Jul. 21, 2011
BOSTON — Gov. Deval Patrick is emphasizing his support for legislation that would allow undocumented immigrants living in Massachusetts to pay in-state tuition to attend the state's public colleges and universities.
On Wednesday, the governor made a surprise visit to a public hearing on the bill, which would allow students who attended high school in Massachusetts for at least three years, and who are petitioning for legal residency or citizenship, to pay in-state tuition at Massachusetts colleges and universities.
“We’re talking about real people, individuals and students and families, whose ambitions are caught up in the only community they know – which is the same one we share,” said Patrick.
Among those testifying was Isabel Varjas from Lawrence. Her parents brought her here from the Dominican Republic when she was eight years old. Because of her undocumented status, she’s not entitled to in-state tuition rates and therefore, she says, she can’t afford to go to college.
“The day that I graduated, I saw all the 56 girls walking and I knew that I wasn’t going to be able to go to college. And it killed me, because I grew up here and it didn’t make sense how this state and this country .. how I’m still nothing. It was like a wall that I can never climb over, and it was really really hard,” Varjas said.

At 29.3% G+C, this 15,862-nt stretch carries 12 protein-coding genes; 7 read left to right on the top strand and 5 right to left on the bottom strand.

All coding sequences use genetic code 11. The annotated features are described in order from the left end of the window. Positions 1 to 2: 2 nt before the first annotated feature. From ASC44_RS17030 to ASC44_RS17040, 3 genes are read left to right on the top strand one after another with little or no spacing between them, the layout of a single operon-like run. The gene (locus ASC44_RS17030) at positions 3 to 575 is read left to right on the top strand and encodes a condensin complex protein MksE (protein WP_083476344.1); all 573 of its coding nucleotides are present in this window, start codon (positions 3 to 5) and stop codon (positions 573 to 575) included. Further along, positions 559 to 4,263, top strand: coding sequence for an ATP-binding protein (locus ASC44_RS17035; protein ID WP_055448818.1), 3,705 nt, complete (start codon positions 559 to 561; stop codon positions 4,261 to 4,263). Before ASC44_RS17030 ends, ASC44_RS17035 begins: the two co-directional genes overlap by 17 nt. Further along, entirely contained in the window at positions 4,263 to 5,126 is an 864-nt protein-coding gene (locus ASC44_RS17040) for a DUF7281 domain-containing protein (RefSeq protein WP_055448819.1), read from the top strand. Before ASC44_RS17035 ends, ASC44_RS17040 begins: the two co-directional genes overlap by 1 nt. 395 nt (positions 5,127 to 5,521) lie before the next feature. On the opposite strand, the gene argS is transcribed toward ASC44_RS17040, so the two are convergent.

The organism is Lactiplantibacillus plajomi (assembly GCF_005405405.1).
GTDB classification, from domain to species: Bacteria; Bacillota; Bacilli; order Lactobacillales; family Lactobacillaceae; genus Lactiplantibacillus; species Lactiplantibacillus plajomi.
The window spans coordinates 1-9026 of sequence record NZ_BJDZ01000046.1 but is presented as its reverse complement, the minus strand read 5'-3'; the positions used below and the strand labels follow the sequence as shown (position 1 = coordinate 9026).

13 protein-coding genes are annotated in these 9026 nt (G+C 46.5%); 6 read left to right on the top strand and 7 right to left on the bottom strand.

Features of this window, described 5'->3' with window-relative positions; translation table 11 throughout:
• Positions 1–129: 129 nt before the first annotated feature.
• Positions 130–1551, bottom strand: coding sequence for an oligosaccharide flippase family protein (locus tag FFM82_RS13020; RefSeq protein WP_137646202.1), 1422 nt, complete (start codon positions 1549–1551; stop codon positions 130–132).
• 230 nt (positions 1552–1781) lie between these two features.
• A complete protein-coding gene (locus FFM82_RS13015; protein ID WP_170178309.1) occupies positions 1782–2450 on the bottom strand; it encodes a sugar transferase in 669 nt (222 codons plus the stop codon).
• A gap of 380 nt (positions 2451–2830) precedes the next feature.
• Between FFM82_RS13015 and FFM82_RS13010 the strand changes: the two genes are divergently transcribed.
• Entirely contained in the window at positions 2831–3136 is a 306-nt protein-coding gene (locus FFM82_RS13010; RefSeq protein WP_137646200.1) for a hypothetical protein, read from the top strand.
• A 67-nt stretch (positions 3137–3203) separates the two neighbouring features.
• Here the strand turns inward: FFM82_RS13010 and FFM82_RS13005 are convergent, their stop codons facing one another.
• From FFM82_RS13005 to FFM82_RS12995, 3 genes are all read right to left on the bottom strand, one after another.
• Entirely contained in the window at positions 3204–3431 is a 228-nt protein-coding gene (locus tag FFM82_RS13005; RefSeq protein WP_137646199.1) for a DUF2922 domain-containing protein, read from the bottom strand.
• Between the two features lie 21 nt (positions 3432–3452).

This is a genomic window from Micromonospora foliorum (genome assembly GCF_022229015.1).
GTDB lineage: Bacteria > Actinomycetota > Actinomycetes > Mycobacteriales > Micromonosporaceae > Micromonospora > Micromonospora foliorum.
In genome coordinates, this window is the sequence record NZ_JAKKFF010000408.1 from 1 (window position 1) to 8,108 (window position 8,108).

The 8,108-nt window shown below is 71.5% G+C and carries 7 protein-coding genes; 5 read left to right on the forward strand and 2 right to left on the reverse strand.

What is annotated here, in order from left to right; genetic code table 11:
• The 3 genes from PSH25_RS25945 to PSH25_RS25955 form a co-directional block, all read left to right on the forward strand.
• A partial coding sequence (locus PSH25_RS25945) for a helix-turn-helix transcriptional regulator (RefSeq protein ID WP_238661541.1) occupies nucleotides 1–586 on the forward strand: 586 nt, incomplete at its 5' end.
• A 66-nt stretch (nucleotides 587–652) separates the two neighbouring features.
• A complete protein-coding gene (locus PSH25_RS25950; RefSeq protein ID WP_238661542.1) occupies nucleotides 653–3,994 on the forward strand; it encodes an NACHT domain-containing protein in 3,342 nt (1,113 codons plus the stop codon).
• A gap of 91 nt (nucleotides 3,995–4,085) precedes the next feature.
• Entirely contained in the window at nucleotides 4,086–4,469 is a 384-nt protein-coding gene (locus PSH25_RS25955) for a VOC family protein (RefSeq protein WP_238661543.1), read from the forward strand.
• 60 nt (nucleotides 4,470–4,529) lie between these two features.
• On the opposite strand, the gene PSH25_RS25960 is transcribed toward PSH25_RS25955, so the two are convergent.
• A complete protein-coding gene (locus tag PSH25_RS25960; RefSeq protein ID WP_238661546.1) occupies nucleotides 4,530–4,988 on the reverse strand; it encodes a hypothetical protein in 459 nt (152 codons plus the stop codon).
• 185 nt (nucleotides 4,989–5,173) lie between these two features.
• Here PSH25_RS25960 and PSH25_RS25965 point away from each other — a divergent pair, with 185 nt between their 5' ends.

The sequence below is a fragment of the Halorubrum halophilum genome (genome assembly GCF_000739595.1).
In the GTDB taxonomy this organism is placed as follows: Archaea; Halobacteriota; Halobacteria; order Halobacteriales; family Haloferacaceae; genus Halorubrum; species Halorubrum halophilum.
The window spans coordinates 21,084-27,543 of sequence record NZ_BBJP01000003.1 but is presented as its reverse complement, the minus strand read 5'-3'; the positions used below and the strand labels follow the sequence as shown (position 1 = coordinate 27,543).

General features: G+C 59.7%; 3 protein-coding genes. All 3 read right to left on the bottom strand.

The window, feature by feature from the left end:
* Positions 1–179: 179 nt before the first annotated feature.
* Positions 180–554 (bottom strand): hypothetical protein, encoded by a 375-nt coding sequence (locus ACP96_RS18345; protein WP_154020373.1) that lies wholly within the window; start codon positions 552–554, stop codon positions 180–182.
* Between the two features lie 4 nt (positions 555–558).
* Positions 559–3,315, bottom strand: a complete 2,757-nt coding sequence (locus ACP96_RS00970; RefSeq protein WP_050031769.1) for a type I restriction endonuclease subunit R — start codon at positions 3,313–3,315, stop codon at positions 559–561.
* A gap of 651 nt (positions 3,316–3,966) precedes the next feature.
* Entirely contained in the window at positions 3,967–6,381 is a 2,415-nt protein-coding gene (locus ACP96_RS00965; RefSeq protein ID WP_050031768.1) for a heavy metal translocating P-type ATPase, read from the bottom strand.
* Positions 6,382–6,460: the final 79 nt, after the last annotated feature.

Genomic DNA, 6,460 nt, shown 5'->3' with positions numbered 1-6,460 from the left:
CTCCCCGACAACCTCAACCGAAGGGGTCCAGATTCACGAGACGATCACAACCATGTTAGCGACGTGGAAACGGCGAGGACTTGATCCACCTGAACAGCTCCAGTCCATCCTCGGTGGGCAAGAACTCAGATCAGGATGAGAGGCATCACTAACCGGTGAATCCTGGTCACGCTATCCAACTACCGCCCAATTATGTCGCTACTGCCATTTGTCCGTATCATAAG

Supporters of the bill say children brought to the United States at a young age through no fault of their own deserve access to higher education. Opponents say the bill would benefit students who shouldn’t be here in the first place and rewards illegal behavior.
In state tuition at the University of Massachusetts Amherst this fall is is $12, 612. While out of state students are charged $25,400.
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